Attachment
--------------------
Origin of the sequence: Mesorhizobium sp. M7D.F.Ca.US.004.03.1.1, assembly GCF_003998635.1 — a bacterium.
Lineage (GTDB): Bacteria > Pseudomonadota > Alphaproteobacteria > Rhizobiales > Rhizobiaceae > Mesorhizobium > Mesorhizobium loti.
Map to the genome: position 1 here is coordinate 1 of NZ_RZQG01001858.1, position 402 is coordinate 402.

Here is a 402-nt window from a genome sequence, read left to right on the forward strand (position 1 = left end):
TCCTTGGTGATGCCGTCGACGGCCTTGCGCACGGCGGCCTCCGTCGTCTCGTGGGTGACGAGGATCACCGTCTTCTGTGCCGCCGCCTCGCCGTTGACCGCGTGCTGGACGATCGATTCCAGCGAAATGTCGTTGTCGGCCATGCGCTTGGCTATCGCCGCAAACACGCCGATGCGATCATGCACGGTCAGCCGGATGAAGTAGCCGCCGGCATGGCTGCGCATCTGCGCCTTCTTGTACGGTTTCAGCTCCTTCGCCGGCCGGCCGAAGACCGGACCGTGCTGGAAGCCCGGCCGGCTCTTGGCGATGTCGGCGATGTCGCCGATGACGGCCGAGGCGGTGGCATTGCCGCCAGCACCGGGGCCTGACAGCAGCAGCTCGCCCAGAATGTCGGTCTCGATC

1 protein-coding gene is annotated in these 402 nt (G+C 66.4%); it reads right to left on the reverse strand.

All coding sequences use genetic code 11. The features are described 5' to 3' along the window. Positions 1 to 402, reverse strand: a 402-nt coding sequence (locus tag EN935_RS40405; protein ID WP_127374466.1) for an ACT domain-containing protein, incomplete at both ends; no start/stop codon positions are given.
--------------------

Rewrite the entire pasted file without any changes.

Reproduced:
Origin of the sequence: Mesorhizobium sp. M7D.F.Ca.US.004.03.1.1, assembly GCF_003998635.1 — a bacterium.
Lineage (GTDB): Bacteria > Pseudomonadota > Alphaproteobacteria > Rhizobiales > Rhizobiaceae > Mesorhizobium > Mesorhizobium loti.
Map to the genome: position 1 here is coordinate 1 of NZ_RZQG01001858.1, position 402 is coordinate 402.

Here is a 402-nt window from a genome sequence, read left to right on the forward strand (position 1 = left end):
TCCTTGGTGATGCCGTCGACGGCCTTGCGCACGGCGGCCTCCGTCGTCTCGTGGGTGACGAGGATCACCGTCTTCTGTGCCGCCGCCTCGCCGTTGACCGCGTGCTGGACGATCGATTCCAGCGAAATGTCGTTGTCGGCCATGCGCTTGGCTATCGCCGCAAACACGCCGATGCGATCATGCACGGTCAGCCGGATGAAGTAGCCGCCGGCATGGCTGCGCATCTGCGCCTTCTTGTACGGTTTCAGCTCCTTCGCCGGCCGGCCGAAGACCGGACCGTGCTGGAAGCCCGGCCGGCTCTTGGCGATGTCGGCGATGTCGCCGATGACGGCCGAGGCGGTGGCATTGCCGCCAGCACCGGGGCCTGACAGCAGCAGCTCGCCCAGAATGTCGGTCTCGATC

1 protein-coding gene is annotated in these 402 nt (G+C 66.4%); it reads right to left on the reverse strand.

All coding sequences use genetic code 11. The features are described 5' to 3' along the window. Positions 1 to 402, reverse strand: a 402-nt coding sequence (locus tag EN935_RS40405; protein ID WP_127374466.1) for an ACT domain-containing protein, incomplete at both ends; no start/stop codon positions are given.